With all the turbulence in the world right now, I thought a simple Happy Thanksgiving would be the best. From our families to yours, have a Happy Thanksgiving.
Nest by Esther Ehrlich is another one of my “Cape Cod” books. It’s a sad book, uplifting but sad overall. Naomi (aka Chirp because she loves to bird watch) is eleven years old and her mother, Hannah, has been diagnosed with multiple sclerosis. Hannah has not taken the news well and has gone into a deep depression, so deep that Chirp’s psychiatrist father has her committed. Taking place in 1972 when electroshock therapy was a common treatment for depression, Hannah undergoes this therapy. Chirp’s older sister, Rachel, is repelled by the thought of what her father is forcing on her mother and uses every opportunity to act out against him. Unfortunately, Chirp is caught in the crossfire.
Chirp’s next door neighbor, Joey, is an odd duck. It is implied that he gets beaten up at home. The two form an unlikely friendship, both going through hard times, somewhat lost in the world.
Each has a secret place to go when they need to be alone, shoot off some steam, contemplate their lives. Chirp’s is a spot under a tree where she can take out her binocs and bird watch. Joey’s is a glass house where he can throw stones and break glass.
The complications in their lives come to the point where they can no longer cope. They decide to run away…to Boston and the swan boats in Boston Commons, because Chirp has happy memories of going there with her dancer mother. As you might expect, though, an eleven year old’s memories may not jive with current reality.
Nest is Ehrlich’s first novel. She paints a realistic picture of a home torn apart by illness. Children are helpless and sometimes don’t understand the actions taken by adults. The stigma of having a parent in the ‘nuthouse’ (Ehrlich’s word, not mine) can wreak untold havoc on a child…thus their need to keep it a secret. The quiet friendship between Chirp and Joey, two kids realizing the other is going through tough times, is heartwarming. The Cape Cod backdrop plays a minor role in the story. Nest is a story worth reading and Esther Ehrlich is an author worth watching.
Here is my very lame entry:
The Man in the Moon’s cynical smirk was obliterated by the dark clouds lying low in the sky, making the night as black and thick as the sludge in the Gowanus. I was peering out of my grit streaked third floor window waxing philosophical on life, love and where to go for dinner. The yellow cone of light from the street lamp cast its halo on a man shuffling down the opposite side of the street. His features were concealed but from the hesitating gait and the peering into windows, I knew he brought trouble. The shrill ring of the phone jolted me from my reverie. Her sensuous voice, all velvety smooth despite an underlying hysteria, summoned me uptown immediately. I gulped the last finger of bourbon, pocketed my trusty .38 and grabbed my rumpled fedora. Little did I know how long and dark this night was going to be.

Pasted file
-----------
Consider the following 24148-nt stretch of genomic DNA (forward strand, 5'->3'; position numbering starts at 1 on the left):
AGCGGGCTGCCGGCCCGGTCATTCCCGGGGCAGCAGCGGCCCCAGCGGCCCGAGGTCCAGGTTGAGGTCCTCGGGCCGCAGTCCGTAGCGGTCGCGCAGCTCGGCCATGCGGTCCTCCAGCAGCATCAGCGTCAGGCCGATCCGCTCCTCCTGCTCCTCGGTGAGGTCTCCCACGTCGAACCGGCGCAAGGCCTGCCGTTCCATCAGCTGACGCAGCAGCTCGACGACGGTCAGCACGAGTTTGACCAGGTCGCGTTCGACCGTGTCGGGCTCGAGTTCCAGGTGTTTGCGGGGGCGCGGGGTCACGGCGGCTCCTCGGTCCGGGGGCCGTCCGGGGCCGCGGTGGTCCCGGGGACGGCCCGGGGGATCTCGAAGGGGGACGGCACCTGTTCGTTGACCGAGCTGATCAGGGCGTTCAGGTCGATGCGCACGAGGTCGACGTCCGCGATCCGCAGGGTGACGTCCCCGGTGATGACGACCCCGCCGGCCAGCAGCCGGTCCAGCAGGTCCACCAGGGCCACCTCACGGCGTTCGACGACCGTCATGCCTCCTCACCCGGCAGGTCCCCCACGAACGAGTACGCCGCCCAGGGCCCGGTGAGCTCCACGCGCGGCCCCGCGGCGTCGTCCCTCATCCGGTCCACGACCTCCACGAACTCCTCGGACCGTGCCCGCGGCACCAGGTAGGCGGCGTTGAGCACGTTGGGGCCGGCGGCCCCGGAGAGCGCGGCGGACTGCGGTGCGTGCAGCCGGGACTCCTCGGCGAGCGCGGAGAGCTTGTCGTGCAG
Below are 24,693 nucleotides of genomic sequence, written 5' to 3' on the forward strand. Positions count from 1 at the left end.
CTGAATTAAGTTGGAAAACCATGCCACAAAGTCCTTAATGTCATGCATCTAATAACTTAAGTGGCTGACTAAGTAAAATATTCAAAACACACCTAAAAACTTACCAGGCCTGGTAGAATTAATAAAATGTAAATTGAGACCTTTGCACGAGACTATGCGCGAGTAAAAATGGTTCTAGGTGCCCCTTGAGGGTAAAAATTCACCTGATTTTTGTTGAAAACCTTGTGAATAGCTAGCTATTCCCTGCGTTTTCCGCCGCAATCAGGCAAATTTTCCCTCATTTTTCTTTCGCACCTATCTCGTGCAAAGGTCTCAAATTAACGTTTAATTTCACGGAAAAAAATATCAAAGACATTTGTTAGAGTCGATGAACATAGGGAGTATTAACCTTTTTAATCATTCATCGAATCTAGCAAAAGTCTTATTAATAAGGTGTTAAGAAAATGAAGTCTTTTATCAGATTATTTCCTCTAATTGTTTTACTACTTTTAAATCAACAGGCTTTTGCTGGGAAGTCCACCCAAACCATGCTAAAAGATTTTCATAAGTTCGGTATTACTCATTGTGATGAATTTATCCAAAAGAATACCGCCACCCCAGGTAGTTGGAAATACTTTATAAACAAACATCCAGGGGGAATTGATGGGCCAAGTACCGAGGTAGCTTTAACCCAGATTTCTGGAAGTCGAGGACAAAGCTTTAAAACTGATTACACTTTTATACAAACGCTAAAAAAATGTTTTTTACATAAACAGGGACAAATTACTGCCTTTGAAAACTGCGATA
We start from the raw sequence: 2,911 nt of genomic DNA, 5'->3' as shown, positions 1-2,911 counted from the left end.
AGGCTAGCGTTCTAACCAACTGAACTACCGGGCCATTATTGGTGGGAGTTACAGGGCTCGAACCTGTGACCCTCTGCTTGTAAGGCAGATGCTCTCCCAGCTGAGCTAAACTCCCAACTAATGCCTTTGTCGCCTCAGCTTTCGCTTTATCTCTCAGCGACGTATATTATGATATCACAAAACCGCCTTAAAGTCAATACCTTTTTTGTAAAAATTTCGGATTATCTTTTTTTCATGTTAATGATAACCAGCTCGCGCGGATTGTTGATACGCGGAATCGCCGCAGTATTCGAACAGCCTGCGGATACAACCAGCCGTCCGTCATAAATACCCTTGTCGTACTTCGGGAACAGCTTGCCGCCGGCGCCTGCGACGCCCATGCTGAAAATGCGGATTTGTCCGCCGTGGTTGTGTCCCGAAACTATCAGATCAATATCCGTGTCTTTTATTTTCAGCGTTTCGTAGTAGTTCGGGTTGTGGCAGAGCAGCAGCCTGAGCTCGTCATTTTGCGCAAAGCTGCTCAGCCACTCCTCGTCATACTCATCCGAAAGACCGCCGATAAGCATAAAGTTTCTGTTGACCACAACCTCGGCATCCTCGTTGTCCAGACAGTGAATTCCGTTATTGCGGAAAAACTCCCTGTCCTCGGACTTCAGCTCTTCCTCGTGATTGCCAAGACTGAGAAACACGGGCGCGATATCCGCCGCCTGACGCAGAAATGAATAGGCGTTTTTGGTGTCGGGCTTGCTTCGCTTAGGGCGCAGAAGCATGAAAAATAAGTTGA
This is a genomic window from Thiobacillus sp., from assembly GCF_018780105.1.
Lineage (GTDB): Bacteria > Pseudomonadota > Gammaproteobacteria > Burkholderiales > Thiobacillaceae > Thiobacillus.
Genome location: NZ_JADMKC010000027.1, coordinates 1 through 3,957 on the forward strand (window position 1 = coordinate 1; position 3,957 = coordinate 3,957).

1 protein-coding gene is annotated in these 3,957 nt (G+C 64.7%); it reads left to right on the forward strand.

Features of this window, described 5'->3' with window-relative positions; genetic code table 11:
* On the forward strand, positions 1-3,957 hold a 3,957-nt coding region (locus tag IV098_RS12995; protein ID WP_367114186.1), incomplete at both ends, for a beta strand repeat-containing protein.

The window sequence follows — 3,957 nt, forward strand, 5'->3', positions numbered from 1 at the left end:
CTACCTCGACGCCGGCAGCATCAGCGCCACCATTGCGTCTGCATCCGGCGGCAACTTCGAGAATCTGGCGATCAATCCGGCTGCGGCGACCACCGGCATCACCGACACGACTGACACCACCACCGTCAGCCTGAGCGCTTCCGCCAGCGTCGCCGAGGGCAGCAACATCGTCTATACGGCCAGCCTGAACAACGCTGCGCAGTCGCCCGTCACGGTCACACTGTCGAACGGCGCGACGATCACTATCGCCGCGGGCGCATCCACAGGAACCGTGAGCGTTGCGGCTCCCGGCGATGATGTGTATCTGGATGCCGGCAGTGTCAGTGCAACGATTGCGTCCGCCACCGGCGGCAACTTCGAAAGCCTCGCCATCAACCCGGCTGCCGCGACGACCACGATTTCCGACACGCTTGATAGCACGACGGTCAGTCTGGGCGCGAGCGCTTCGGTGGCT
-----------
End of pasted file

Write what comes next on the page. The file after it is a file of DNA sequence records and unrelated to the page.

This is the revised edition of The Bridge: The Building of the Verrazano-Narrows Bridge by Gay Talese, honoring the 50th anniversary of the opening of the bridge on November 21, 1964. The original book was published in 1964. As Mr. Talese says in his introduction, the book is more a testament to the men who built the bridge than it is a history of the bridge.
In the beginning, Talese talks about the 800 buildings destroyed and 7,000 people displaced in the Bay Ridge section of Brooklyn to make way for the on/off ramps to the bridge. I immediately thought of the portrait of Robert Moses painted by author Robert Caro in his book The Power Broker: Robert Moses and the Fall of New York. In it, the reader gets the impression that Robert Moses cared about no one and nothing other than his projects. The fact that people would be uprooted and their lives totally disrupted, sometimes for the worse, cared little to him. I got this same exact feeling while reading The Bridge. But this is ancillary to the story.
The power of The Bridge are the stories of the men who built it. Generations of families worked construction on high rise towers, bridges, etc., showing no fear of heights, no fear of accidents that could main or kill a man. The pride that these men showed in their work seems unparalleled. Talese talked about a group of Canadian Indians who drove 400 miles home every Friday from Brooklyn after tossing back untold numbers of beers, and who then drove 400 miles back every Sunday to work on the bridge.
He talks about families who have seen accidents cripple or kill family members and their sons or brothers reporting back to work the next day, despite their loss. He talks about men who go from boom town to boom town in order to work on the next bridge or high rise. Quite incredible.
The photos of the bridge under construction add to the awe I have of those men who can work 70 stories up, whether over dry land or water. It’s a fearlessness that I never had.
Talese ends the book with a note that the next big projects are the renovation of the upper deck of the Verrrazano which will begin shortly and the new Tappan Zee Bridge, the construction of which began in 2014. He includes an artist’s rendering of the bridge. Although no one who worked on the Verrazano will be working on the Tappen Zee, you can rest assured that sons or grandsons of those Verrazano workers will be involved with the new Tappen Zee Bridge.
The Bridge: The Building of the Verrazano-Narrows Bridge was an interesting and eye-opening book and well worth the short time it will take you to read it.
Posted in Bay Ridge, Brooklyn, Ed, Gay Talese, Robert Caro, Robert Moses, Staten Island, The Bridge: The Building of the Verrazano-Narrow Bridge, The Power Broker, Verrazano-Narrow Bridge | Leave a Comment »
Temperance (Tempe) Brennan is a forensic anthropologist (as is the author herself) and is called in when bones are found and need to be analyzed. This time, when she is called, the MO of the murder is similar to murders which have occurred years before in Montreal. The murderer, Angelic Pomerleau, preys upon teenage girls. She was never caught and has been a thorn in Tempe’s side…the one that got away (every cop has one). Why has Pomerleau moved her crimes from Canada to Charlotte, NC? That’s one of many perplexing issues.